The tail command is a simple command that by default prints the last 10 lines of a file to standard output (stdout). The most common use for tail is to follow, or continually read a log file on the command line. It is so common that you will often here Linux admins say things like "tail the logs", meaning watch the lines being written to a log file in real time. In this article we will discuss using the tail command. We will start with the basics and move on to more advanced options like dealing with rotating log files and watching process id's.

Basic Usage of Tail Command

If you use tail against a file without any options it will print the last 10 lines of the file.

$ tail access.log 
 86.120.237.60 - - [15/May/2019:21:39:27 +0200] "GET /...
 86.120.237.60 - - [15/May/2019:21:39:27 +0200] "GET /...
 86.120.237.60 - - [15/May/2019:21:39:27 +0200] "GET /...
 86.120.237.60 - - [15/May/2019:21:39:28 +0200] "GET /...
 86.120.237.60 - - [15/May/2019:21:39:28 +0200] "GET /...
 86.120.237.60 - - [15/May/2019:21:39:28 +0200] "GET /...
 86.120.237.60 - - [15/May/2019:21:39:28 +0200] "GET /...
 86.120.237.60 - - [15/May/2019:21:39:28 +0200] "GET /...
 86.120.237.60 - - [15/May/2019:21:39:28 +0200] "GET /...
 157.55.39.165 - - [15/May/2019:22:36:10 +0200] "GET /...

Specify the Number of Lines to Print

With the -n (--lines) option, you can specify the number of lines you want to print out. In the below example, we will print only 3 lines.

$ tail -n 3 access.log
 86.120.237.60 - - [15/May/2019:21:39:28 +0200] "GET /...
 86.120.237.60 - - [15/May/2019:21:39:28 +0200] "GET /...
 157.55.39.165 - - [15/May/2019:22:36:10 +0200] "GET /...

Printing Output Starting with Specific Line Number

The -n option can also be used to print starting with a specific line number. For example, the access log has 124,644 lines in it.

$ wc -l access.log 
 124644 access.log

We can start the printing at line number 124,000 by using the plus sign ( + ) to specify the line we wish to start output.

$ tail -n +124000 access.log 
 37.230.112.99 - - [15/May/2019:19:02:28 +0200] "HEAD...
 37.230.112.99 - - [15/May/2019:19:02:28 +0200] "HEAD... 
 37.230.112.99 - - [15/May/2019:19:02:28 +0200] "HEAD... 
 37.230.112.99 - - [15/May/2019:19:02:28 +0200] "HEAD... 
 37.230.112.99 - - [15/May/2019:19:02:28 +0200] "HEAD...
...OUTPUT TRUNCATED...

Continually Print New Lines in Real Time (Follow)

As we discussed in the introduction, a common use for tail is to continually watch a file. You can use the -f (follow) option to print each line added to the file in real time.

Example:

tail -f access.log
Using the Linux tail command to watch web server logs in real time on the Command line

The tail command will keep outputting lines until stopped. If nothing is getting written to the file, it will just sit there on a blank line waiting for more input. You must use CTRL+C (SIGINT) to terminate the process.

Watch Rotating Logs with Tail Command

Rotating logs are a challenge if you want to continuously watch in real time. If you are tailing a file and it gets rotated, the output will stop as if the input to the file has stopped. This is where the -F (--follow=name --retry) option comes in.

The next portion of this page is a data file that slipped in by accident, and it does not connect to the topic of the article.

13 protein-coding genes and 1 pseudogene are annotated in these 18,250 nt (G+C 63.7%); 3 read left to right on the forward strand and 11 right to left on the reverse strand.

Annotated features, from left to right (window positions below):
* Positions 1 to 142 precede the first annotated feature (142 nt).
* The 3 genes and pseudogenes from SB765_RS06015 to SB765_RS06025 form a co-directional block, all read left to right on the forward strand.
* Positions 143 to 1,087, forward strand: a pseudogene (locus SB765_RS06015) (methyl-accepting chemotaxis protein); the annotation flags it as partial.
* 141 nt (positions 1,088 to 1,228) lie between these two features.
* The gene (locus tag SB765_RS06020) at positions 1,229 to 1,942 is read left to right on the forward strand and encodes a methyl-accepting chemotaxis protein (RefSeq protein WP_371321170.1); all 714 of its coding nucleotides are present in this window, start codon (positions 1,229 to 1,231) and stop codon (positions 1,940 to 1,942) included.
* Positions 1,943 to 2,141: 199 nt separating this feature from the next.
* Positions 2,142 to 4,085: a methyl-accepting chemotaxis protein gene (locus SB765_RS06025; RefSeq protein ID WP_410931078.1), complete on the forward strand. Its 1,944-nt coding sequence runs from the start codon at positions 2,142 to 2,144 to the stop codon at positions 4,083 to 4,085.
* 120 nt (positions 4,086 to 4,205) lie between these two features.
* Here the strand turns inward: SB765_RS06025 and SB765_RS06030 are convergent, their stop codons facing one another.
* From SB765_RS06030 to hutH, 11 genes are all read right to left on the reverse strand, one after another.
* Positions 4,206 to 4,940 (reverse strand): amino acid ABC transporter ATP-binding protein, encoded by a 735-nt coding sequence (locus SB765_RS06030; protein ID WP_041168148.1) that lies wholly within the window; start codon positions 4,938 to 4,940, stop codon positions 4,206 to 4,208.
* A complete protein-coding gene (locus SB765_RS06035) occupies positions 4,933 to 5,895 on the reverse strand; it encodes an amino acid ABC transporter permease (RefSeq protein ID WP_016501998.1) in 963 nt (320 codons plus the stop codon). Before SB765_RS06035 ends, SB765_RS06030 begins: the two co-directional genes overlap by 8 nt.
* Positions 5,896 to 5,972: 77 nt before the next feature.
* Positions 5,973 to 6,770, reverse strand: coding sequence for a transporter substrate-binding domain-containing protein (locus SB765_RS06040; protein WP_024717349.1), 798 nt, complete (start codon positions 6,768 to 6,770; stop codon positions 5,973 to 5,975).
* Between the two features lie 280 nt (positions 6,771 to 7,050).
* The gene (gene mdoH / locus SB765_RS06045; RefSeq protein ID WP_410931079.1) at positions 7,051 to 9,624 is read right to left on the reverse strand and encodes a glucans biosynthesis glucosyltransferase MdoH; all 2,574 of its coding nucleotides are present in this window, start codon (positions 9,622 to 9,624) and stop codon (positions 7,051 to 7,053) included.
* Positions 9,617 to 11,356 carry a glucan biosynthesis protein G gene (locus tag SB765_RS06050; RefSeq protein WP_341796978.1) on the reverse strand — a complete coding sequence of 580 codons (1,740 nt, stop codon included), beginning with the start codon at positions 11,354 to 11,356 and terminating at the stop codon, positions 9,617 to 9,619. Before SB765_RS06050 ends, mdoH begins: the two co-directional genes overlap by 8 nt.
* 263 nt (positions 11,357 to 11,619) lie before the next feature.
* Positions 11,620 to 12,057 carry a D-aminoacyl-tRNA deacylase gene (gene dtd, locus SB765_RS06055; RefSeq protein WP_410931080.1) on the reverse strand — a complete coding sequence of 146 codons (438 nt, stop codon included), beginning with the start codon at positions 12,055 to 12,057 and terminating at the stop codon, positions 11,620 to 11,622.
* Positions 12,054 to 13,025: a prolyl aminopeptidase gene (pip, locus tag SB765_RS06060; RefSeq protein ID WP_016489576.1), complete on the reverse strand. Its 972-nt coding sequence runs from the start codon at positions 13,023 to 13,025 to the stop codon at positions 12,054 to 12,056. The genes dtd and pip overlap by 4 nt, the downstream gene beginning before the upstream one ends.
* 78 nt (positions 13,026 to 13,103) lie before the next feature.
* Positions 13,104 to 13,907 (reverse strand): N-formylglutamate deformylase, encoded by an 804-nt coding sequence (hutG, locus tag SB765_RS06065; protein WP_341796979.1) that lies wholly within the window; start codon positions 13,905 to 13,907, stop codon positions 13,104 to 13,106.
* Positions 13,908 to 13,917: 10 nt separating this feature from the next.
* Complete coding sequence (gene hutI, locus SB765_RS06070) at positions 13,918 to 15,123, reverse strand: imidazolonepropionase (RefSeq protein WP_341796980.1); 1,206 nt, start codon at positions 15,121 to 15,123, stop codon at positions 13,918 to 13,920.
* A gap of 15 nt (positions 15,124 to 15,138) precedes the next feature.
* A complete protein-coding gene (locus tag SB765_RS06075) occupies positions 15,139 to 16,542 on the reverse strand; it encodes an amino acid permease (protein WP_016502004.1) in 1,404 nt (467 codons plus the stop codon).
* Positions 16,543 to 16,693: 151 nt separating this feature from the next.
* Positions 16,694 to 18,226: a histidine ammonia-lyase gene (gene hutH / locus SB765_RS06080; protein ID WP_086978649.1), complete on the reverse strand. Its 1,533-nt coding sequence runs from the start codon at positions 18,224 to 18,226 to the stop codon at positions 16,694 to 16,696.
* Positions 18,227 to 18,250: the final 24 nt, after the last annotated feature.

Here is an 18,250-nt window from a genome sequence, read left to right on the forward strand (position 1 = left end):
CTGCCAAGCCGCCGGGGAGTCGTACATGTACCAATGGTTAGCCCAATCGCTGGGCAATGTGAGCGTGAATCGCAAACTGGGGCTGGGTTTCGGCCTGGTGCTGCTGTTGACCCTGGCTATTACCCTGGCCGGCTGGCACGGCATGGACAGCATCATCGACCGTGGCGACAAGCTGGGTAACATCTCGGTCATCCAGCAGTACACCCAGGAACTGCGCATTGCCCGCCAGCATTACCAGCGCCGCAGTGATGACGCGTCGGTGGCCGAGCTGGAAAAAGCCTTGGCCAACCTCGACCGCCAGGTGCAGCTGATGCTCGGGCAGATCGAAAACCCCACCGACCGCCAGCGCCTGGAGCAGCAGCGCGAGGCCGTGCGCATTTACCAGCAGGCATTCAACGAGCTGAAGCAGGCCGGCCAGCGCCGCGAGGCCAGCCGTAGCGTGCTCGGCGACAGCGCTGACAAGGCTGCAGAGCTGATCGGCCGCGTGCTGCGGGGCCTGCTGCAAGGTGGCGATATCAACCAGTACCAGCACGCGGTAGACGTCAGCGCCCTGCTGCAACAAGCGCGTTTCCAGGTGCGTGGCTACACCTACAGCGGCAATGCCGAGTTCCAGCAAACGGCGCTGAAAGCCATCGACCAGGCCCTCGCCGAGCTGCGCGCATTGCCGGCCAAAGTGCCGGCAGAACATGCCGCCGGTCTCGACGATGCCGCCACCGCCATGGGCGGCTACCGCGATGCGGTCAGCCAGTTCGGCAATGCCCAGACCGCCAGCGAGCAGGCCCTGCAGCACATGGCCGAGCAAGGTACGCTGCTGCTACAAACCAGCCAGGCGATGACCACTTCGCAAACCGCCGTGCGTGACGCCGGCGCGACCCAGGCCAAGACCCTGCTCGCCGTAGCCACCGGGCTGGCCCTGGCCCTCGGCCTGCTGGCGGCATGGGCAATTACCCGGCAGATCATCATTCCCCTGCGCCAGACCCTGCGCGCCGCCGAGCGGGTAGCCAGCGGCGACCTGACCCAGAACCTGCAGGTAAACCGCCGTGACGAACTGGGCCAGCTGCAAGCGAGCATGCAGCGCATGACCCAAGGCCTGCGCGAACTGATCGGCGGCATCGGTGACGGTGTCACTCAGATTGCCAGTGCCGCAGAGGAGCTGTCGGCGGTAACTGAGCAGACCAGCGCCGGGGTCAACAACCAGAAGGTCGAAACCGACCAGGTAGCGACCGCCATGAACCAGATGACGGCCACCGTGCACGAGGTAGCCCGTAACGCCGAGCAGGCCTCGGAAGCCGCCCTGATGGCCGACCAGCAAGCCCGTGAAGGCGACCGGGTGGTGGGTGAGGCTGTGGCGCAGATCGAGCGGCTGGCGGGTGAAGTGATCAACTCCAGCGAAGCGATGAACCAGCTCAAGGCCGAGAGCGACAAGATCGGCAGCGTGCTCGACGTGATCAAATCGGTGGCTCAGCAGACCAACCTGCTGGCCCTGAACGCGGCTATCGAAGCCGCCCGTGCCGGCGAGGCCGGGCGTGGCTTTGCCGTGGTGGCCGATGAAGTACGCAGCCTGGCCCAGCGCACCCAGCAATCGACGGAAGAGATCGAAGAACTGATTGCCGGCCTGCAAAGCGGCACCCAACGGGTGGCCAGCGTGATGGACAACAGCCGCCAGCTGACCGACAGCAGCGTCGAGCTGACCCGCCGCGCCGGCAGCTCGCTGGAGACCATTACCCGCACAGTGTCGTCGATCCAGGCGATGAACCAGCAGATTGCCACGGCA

Using -F is actually a combination of two options. The first is the follow by name option which tells tail to track the file by name instead of inode or descriptor. The second being the retry option which keeps trying to open the file if it is inaccessible.

NOTE: This option uses a capital F instead of the lowercase f used by follow.

In the above example we use a simple script and some basic commands to simulate a log be written to and rotated. In the other terminal window we are using tail with the -F option to see how it functions.

Show / Don't Show Headers

You can use the -q (--quiet) or -v (--verbose) options to show or not show the header information of the file you are accessing with the tail command.

Using Verbose Mode to Show Filename

Simply add the -v option like so:

$ tail -v -n 3 access.log
 ==> access.log <==
 95.29.198.15 - - [15/May/2015:22:32:10 +0100] "GET...
 95.29.198.15 - - [15/May/2015:22:32:11 +0100] "POST...
 109.224.11.34 - - [15/May/2015:18:32:56 +0100] "GET...

Using Quiet Mode to Suppress Filename

This is the default behavior, so adding the -q option is not necessary. But you can explicitly set it like so:

$ tail -q -n 3 access.log
 95.29.198.15 - - [15/May/2015:22:32:10 +0100] "GET...
 95.29.198.15 - - [15/May/2015:22:32:11 +0100] "POST...
 109.224.11.34 - - [15/May/2015:18:32:56 +0100] "GET...

Terminate Tail Command After Process ID dies

As we stated above, tail will just sit there and continue to wait even if a process stops writing to the file. Using the --pid option, you can specify a process id for tail to check. If the watched pid dies, tail will exit.

To demonstrate this, I will use a short script to generate simulated log entries into a file called httpd.log. I will start the script and send it to the background, then echo the process id. Next I will start the tail command using the --pid option and specify the process id of the script. When I terminate the script the tail will see the pid (process id) die, then exit.

Example command:

tail --pid 4548 -f httpd.log

Conclusion

The Linux tail command is a powerful tool that every system administrator needs. Logs are used for everything from troubleshooting issues to forensic analysis. In the article we demonstrated some of the basic functions of tail that you see every day. We also touched on some more advanced and unknown features of the tail command.

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